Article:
In December 2011, the FASB issued the ASU 2011-12, Deferral of the Effective Date for Amendments to the Presentation of Reclassifications of Items Out of Accumulated Other Comprehensive Income in Accounting Standards Update No. 2011-05, that deferred the effective date for amendments to the presentation of reclassifications of items out of other comprehensive income. ASU 2011-12 was issued to allow the FASB time to redeliberate the presentation requirements for reclassifications out of accumulated other comprehensive income for annual and interim financial statements for public, private, and non-profit entities. During the redeliberation period, entities will continue to report reclassifications out of accumulated other comprehensive income using guidance in effect before ASU 2011-05 was issued. ASU 2011-05 is to be applied retrospectively and is effective for fiscal years, and interim periods within those fiscal years, beginning after December 15, 2011. The adoption of these provisions did not have a material effect on the Company’s financial statements.

Significant Accounting Policies (Tables)

v2.4.0.6
Significant Accounting Policies (Tables)
9 Months Ended
Jan. 31, 2013
Accounting Policies [Abstract]  
Schedule of Common Stock Equivalents

The Company had the following common stock equivalents at January 31, 2013 and 2012:

 

As at   January 31 2013     January 31,  2012  
Preferred A Shares     -       -  
Preferred A Warrants     19,250,000       19,250,000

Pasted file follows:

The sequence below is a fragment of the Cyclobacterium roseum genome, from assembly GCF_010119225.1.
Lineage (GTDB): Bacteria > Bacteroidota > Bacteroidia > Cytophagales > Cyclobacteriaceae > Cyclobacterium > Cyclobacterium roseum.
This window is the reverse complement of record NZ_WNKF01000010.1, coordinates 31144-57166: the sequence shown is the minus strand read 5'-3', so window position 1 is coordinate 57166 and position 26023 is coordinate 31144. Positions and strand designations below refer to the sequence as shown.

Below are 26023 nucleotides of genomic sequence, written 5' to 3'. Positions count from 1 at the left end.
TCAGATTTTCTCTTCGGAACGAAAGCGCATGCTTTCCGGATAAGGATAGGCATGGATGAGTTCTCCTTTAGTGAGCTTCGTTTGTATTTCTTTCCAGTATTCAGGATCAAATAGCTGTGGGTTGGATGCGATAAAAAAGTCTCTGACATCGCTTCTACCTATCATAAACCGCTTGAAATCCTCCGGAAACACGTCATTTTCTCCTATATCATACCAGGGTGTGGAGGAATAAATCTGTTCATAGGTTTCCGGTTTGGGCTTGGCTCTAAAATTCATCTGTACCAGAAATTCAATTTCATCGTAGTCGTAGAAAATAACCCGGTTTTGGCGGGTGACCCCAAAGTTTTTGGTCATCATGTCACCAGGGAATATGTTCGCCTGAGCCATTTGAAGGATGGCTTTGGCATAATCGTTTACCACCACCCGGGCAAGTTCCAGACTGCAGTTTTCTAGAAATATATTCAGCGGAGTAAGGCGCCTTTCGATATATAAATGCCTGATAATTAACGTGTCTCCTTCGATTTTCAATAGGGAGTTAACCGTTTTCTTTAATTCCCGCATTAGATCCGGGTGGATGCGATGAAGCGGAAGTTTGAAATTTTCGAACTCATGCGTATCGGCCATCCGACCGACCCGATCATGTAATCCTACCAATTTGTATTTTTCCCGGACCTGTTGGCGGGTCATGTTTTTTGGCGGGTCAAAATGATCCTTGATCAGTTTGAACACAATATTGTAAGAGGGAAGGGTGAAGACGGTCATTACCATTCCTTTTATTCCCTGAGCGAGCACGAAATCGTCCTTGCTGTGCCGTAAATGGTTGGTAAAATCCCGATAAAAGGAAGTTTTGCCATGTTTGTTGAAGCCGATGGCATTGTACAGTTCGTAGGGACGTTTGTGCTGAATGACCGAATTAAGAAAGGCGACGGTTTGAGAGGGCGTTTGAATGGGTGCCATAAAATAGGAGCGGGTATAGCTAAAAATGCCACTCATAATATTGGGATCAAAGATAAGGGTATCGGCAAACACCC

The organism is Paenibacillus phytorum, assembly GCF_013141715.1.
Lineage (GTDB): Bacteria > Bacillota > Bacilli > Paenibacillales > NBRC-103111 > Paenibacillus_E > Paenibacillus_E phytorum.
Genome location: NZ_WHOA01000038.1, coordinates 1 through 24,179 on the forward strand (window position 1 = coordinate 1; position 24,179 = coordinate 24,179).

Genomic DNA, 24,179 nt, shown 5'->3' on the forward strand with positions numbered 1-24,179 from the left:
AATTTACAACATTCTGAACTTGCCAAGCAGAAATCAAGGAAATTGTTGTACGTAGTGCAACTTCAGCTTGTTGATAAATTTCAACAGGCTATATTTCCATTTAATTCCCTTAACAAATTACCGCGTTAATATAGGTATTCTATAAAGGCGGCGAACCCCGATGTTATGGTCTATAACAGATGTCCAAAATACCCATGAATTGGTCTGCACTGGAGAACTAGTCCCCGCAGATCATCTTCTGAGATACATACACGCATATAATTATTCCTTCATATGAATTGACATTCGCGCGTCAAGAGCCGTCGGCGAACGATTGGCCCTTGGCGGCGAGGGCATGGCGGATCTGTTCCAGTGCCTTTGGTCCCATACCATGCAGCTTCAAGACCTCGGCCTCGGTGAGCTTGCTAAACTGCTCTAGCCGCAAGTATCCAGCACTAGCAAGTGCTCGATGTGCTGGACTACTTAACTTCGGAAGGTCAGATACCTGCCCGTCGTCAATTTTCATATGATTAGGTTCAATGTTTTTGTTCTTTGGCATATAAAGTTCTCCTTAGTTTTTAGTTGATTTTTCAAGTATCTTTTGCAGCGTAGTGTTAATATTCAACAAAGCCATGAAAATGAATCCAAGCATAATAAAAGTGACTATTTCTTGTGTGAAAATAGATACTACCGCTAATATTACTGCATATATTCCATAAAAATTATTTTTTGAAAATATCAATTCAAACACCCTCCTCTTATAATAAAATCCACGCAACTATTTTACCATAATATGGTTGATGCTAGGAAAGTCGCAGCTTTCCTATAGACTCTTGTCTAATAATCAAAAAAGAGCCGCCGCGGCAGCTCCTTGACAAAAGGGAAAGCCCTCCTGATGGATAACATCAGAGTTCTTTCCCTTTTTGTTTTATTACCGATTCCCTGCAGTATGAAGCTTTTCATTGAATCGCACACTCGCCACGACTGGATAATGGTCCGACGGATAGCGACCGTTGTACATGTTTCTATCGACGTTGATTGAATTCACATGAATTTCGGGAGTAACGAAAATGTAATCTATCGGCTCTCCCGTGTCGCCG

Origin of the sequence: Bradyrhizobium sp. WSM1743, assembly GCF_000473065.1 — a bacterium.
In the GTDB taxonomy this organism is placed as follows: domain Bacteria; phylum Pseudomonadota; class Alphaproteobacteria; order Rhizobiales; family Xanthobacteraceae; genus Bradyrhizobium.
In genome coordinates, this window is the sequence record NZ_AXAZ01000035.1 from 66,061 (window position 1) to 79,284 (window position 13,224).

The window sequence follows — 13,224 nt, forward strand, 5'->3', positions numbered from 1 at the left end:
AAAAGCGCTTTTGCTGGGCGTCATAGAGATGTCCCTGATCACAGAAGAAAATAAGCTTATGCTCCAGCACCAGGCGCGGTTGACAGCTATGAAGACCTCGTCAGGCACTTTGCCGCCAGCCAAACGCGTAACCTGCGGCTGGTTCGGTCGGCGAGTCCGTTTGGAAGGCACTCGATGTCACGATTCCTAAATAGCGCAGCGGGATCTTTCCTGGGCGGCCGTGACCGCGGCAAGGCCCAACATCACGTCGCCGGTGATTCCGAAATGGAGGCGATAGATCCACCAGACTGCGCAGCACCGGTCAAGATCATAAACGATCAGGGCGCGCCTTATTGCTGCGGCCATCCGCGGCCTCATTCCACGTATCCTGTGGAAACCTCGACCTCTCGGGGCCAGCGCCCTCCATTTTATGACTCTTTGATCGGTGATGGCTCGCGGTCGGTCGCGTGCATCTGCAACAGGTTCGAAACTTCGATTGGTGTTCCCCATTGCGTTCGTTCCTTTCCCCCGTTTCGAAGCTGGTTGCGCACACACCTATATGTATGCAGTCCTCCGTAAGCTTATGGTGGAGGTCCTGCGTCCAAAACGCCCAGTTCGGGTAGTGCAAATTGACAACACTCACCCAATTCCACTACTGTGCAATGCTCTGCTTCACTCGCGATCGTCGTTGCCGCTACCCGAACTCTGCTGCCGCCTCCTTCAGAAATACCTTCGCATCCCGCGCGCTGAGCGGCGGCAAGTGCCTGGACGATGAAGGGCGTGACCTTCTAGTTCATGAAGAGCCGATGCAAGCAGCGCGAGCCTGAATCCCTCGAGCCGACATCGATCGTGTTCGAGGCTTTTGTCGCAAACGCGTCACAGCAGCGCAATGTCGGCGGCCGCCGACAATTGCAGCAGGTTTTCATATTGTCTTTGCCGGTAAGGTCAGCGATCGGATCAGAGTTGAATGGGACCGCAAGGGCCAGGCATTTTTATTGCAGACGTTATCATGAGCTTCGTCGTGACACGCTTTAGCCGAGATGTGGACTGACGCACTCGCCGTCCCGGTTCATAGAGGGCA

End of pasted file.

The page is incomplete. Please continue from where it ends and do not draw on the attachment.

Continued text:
Preferred B Shares     8,799,995       8,799,995  
Preferred B Warrants     15,399,125       15,399,125  
Senior I Notes     12,646,000       12,646,000  
Senior I Warrants     12,500,000       12,500,000  
Senior II Notes     23,000,000       23,000,000  
Senior II Warrants     9,200,000       9,200,000  
Junior Notes     12,988,903       12,988,903  
Consulting Warrants     2,720,000       2,720,000  
Stock Options     757,500       775,000  
Compensation Warrants     480,000       480,000  
      117,741,523       117,759,023  

Oil and Gas Assets (Tables)

v2.4.0.6
Oil and Gas Assets (Tables)
9 Months Ended
Jan. 31, 2013
Extractive Industries [Abstract]  
Schedule of Oil and Gas Assets

The following table summarizes the oil and gas assets by project:

 

Cost   Missouri (a)     Kentucky (b)     Montana (c)     Kansas (d)     Texas (e)     Other (f)     Total  
Balance April 30, 2011   $ 16,364,000     $ 100,000     $ 75,000     $ 98,214     $ -     $ 1,338,616     $ 17,975,830  
Additions     243,409       -       -               -       -       243,409  
Disposals     (178,339 )     -       -       (7,100 )     -       (246,550 )     (431,989 )
Depletion     (261,061 )     -       -       -       -       -       (261,061 )
Impairment     (15,218,009 )     (100,000 )             (91,114 )     -       (971,043 )     (16,380,166 )
Foreign currency translation     -                               -       (21,023 )     (21,023 )
Balance April 30, 2012     950,000       -       75,000       -       -       100,000       1,125,000  
                                                         
Disposals     (31,009 )     -       -       -       -       -       (31,009 )
                                                         
Balance January 31, 2013   $ 918,991     $ -     $ 75,000     $ -     $ -     $ 100,000     $ 1,093,991  

Asset Retirement Obligations (Tables)

v2.4.0.6
Asset Retirement Obligations (Tables)
9 Months Ended
Jan. 31, 2013
Asset Retirement Obligation Disclosure [Abstract]